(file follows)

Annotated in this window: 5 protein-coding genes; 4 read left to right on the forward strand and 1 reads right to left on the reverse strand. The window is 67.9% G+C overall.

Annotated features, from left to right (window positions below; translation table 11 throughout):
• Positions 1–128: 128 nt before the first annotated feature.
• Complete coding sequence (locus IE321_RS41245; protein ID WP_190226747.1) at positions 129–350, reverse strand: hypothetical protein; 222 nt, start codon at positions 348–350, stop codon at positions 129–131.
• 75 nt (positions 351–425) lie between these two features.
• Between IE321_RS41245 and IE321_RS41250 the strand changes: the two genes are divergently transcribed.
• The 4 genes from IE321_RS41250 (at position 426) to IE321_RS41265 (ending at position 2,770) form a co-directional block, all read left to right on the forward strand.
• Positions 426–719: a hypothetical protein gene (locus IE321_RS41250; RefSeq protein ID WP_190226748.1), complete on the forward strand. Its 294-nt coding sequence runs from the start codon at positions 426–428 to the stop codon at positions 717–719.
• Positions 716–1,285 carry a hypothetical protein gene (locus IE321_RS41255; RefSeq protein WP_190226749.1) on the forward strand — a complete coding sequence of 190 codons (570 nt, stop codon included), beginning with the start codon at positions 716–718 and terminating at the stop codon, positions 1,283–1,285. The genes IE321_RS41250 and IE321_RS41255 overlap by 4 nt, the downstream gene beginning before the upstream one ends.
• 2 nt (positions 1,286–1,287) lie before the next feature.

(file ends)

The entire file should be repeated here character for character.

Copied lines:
Annotated in this window: 5 protein-coding genes; 4 read left to right on the forward strand and 1 reads right to left on the reverse strand. The window is 67.9% G+C overall.

Annotated features, from left to right (window positions below; translation table 11 throughout):
• Positions 1–128: 128 nt before the first annotated feature.
• Complete coding sequence (locus IE321_RS41245; protein ID WP_190226747.1) at positions 129–350, reverse strand: hypothetical protein; 222 nt, start codon at positions 348–350, stop codon at positions 129–131.
• 75 nt (positions 351–425) lie between these two features.
• Between IE321_RS41245 and IE321_RS41250 the strand changes: the two genes are divergently transcribed.
• The 4 genes from IE321_RS41250 (at position 426) to IE321_RS41265 (ending at position 2,770) form a co-directional block, all read left to right on the forward strand.
• Positions 426–719: a hypothetical protein gene (locus IE321_RS41250; RefSeq protein ID WP_190226748.1), complete on the forward strand. Its 294-nt coding sequence runs from the start codon at positions 426–428 to the stop codon at positions 717–719.
• Positions 716–1,285 carry a hypothetical protein gene (locus IE321_RS41255; RefSeq protein WP_190226749.1) on the forward strand — a complete coding sequence of 190 codons (570 nt, stop codon included), beginning with the start codon at positions 716–718 and terminating at the stop codon, positions 1,283–1,285. The genes IE321_RS41250 and IE321_RS41255 overlap by 4 nt, the downstream gene beginning before the upstream one ends.
• 2 nt (positions 1,286–1,287) lie before the next feature.